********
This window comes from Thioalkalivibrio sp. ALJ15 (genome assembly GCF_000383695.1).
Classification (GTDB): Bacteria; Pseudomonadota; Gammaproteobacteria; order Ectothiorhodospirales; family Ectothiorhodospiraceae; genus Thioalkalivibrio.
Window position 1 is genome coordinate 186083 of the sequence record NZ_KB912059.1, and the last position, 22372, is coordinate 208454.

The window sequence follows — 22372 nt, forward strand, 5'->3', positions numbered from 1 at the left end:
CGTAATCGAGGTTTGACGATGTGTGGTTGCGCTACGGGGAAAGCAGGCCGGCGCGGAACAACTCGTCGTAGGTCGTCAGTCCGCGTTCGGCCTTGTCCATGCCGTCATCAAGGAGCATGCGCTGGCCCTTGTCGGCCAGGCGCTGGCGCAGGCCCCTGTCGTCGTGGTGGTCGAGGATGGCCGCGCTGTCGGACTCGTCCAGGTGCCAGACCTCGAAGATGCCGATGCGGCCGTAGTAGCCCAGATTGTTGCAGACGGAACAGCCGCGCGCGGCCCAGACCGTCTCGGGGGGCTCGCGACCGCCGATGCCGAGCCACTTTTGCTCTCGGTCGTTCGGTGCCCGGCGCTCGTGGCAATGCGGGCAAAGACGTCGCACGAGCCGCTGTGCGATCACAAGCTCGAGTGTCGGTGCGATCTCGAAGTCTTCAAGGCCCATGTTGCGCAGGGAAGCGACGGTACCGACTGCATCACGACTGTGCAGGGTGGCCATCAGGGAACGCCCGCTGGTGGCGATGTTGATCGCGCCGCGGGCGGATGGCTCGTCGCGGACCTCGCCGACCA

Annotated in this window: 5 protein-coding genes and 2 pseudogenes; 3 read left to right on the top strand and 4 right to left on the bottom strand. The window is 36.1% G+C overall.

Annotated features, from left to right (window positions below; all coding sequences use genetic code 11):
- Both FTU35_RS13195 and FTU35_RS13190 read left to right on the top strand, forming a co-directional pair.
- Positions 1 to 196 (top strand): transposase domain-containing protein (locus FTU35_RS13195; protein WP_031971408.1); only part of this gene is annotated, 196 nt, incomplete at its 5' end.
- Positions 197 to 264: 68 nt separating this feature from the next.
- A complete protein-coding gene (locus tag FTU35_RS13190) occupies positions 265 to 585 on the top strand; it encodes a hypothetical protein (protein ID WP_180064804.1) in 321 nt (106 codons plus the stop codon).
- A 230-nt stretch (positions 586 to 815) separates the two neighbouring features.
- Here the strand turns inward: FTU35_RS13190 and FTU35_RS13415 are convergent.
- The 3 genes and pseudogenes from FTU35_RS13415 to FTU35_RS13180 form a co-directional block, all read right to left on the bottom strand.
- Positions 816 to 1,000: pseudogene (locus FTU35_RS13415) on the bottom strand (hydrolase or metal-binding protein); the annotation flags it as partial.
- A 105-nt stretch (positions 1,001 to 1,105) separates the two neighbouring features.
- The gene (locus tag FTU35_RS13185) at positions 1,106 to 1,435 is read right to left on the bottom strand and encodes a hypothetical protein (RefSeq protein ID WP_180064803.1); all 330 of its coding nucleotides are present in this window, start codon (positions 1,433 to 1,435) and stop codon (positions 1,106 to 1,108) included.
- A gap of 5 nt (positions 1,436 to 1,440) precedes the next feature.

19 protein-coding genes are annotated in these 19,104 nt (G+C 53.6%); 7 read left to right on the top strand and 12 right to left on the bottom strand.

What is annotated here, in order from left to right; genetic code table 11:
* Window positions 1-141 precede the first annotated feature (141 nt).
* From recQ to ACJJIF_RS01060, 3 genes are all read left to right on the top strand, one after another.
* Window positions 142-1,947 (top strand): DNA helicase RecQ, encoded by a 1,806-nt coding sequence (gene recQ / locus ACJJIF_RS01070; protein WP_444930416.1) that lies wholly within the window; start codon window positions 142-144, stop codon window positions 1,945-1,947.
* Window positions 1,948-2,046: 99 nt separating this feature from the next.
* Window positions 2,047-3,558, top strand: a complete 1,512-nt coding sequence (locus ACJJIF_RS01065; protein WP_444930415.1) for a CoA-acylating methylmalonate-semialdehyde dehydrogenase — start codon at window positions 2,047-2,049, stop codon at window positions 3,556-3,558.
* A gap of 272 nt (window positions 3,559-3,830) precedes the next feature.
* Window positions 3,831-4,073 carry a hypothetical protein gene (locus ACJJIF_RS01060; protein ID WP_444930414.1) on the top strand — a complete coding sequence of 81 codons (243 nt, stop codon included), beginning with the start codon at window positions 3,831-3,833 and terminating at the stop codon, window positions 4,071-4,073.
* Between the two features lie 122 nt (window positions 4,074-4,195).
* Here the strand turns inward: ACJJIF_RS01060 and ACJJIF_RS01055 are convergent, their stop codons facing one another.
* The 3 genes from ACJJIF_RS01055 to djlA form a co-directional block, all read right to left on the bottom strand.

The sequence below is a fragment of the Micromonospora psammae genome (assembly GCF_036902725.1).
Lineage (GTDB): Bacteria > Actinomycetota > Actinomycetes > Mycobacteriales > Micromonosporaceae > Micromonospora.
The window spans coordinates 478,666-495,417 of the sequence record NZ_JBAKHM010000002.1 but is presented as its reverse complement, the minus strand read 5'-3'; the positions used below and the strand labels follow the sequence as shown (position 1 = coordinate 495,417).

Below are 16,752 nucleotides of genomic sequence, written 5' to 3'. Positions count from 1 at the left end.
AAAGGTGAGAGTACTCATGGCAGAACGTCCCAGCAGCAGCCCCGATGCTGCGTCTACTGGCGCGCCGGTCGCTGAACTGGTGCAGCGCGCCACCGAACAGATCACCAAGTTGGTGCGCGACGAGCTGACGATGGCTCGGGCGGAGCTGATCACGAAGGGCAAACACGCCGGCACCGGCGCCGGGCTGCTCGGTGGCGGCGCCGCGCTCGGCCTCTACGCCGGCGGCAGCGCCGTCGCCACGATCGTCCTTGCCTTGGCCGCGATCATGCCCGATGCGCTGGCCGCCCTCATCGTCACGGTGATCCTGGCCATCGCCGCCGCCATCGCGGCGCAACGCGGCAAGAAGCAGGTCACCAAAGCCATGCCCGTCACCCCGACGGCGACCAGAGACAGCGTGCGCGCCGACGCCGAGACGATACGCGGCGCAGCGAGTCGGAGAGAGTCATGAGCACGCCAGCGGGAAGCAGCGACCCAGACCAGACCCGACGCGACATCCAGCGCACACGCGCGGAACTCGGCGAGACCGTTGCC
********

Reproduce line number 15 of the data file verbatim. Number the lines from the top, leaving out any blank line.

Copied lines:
- Positions 816 to 1,000: pseudogene (locus FTU35_RS13415) on the bottom strand (hydrolase or metal-binding protein); the annotation flags it as partial.